In Libya last fall, the Islamic Fighting Group, or FIG, announced that it, too, was aligning with al-Qaida. But the authoritarian regime of Moammar Gaddafi has ruthlessly stifled Islamist militants there.
Dia Rashwan, an Egyptian expert on Islamist movements, says recent reports that Libyan militants may renounce violence raises the question: What violence is there to renounce?
"No, there is no violence in Libya itself, you know?" Rashwan says. "The majority of Libyans are already outside — joining al-Qaida itself, the headquarters, or some of them already arrested or killed in Iraq as volunteers. Libya itself doesn't suffer from the Fighting Islamic Group."
No Sign Of Letting Up
Despite their successes, North African governments show no sign of easing their grip. Morocco's ambassador to the United States, Aziz Mekouar, told a Washington audience in June that the kingdom worries the Islamist cells are sending recruits to fight elsewhere and getting involved in a range of criminal activity:
"We think that this mix of terrorism, illegal migration, trafficking in persons, trafficking in drugs — it's becoming real dangerous," Mekouar said. "And the big danger is that the money of drugs and human trafficking will be poured into the terrorism movements."
But a number of analysts and officials argue that there is another challenge facing Morocco, one that is not getting much attention at this point.
While terrorist attacks are down in both number and severity, public protests over soaring prices and miserable living standards are on the rise.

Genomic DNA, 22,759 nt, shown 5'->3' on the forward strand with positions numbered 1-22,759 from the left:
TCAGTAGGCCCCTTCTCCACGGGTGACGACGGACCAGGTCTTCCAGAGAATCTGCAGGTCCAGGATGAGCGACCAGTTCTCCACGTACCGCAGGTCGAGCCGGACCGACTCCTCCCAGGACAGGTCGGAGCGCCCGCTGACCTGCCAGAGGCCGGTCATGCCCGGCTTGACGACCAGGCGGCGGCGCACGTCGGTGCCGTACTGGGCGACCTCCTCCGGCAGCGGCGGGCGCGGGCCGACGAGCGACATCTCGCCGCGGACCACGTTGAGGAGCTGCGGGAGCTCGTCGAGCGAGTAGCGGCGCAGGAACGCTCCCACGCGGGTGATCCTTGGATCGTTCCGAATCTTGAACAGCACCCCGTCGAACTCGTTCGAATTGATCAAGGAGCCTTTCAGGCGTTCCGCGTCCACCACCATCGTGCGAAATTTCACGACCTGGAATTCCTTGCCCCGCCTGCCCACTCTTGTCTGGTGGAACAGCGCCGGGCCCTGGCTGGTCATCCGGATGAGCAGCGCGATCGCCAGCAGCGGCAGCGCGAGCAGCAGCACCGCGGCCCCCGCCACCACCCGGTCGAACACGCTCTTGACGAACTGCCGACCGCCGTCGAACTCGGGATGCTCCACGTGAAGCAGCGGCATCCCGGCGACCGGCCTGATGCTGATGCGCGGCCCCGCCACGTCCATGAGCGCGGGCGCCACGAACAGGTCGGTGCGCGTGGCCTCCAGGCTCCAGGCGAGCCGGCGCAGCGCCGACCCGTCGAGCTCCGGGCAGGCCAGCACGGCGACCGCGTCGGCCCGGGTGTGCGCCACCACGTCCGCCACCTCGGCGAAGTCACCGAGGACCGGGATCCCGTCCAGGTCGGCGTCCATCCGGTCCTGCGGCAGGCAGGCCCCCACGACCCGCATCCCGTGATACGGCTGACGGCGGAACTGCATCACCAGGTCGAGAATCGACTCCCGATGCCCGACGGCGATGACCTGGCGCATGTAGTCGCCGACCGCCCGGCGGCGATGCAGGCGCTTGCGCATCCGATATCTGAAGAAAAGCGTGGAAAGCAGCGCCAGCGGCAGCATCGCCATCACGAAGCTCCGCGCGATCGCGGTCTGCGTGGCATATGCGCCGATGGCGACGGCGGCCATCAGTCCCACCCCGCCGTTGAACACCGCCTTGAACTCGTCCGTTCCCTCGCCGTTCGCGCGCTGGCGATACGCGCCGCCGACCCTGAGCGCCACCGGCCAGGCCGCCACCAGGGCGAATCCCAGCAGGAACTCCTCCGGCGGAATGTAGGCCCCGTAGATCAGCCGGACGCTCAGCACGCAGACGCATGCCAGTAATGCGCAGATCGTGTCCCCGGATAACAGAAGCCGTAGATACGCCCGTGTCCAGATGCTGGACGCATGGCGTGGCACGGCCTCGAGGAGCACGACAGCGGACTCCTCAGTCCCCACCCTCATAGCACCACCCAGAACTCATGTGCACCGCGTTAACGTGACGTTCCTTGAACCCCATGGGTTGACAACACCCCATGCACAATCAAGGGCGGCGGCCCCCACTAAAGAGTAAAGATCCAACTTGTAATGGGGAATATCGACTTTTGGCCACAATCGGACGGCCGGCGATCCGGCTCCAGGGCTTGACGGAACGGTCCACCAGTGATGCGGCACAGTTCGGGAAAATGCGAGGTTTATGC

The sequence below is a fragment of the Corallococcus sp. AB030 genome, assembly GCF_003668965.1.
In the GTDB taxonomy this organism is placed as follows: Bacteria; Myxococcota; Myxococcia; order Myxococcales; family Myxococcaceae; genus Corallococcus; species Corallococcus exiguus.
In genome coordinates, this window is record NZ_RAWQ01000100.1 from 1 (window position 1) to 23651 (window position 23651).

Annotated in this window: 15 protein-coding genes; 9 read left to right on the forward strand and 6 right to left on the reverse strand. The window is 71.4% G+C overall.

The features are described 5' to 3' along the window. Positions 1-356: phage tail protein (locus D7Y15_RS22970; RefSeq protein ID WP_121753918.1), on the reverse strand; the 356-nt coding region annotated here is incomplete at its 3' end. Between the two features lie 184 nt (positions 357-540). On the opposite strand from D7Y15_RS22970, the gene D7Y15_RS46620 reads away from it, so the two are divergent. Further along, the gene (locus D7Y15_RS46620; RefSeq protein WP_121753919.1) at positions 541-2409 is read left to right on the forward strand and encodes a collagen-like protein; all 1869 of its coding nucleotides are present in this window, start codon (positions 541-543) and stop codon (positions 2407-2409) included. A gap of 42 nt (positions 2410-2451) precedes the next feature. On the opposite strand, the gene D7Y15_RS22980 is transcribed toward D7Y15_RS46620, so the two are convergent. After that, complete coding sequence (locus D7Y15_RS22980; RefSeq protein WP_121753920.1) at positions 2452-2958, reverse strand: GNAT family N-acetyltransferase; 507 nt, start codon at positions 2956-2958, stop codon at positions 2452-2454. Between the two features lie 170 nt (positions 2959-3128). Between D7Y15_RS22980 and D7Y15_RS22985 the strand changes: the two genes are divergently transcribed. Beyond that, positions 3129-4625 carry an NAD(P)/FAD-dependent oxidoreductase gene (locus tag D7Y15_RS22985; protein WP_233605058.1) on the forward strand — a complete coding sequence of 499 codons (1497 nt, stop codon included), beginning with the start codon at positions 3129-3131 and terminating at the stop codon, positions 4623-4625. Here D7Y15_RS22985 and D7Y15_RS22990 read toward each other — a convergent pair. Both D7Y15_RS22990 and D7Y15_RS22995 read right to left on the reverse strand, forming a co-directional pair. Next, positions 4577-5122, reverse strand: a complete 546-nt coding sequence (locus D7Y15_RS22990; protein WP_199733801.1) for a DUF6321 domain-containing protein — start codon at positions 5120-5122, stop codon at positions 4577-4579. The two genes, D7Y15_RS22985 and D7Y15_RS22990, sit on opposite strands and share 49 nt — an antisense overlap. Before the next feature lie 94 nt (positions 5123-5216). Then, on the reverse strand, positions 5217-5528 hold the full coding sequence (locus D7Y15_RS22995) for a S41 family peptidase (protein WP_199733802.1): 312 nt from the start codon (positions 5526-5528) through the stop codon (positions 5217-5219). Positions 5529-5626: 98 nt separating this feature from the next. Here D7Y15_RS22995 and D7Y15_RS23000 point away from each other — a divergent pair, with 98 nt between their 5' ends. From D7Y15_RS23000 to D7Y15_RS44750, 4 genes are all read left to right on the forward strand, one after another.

Demonstrators range from college graduates demanding jobs in the capital, Rabat, to poor Moroccans rioting in towns from Sidi Ifni in the South, north to Sefrou.
The protests involve a variety of complaints, but many stem from the fact that the terrorist threat in 2003 prompted the authorities to halt King Mohammed VI's program of political reform. As a Western diplomatic source in Rabat said, "The much-vaunted process of Moroccan reform has taken a step back."
Professor Mohammed Dariff, of King Hassan II University in Mohammedia, says that in the shock of the 2003 bombings, Moroccans stayed quiet as the authorities cracked down on virtually all forms of dissent.
But five years later, confidence in the government is falling and the most recent riots in Sidi Ifni could spread.
"Morocco has a long history of violence," Dariff says at a busy Casablanca cafe. "We could mention the Casablanca riots in 1965 or in 1981 or the events in Fes in 1990. In our collective consciousness, there are many bad memories of demonstrations and general strikes."
Even with its reform program stalled in recent years, Morocco remains light-years ahead of Algeria, Tunisia or Libya. Western and regional analysts say that, in general, these governments have been right to make security a priority in the face of the al-Qaida threat. But they wonder if the resulting repression is sowing the seeds of future unrest that could prove every bit as destabilizing as a terror campaign.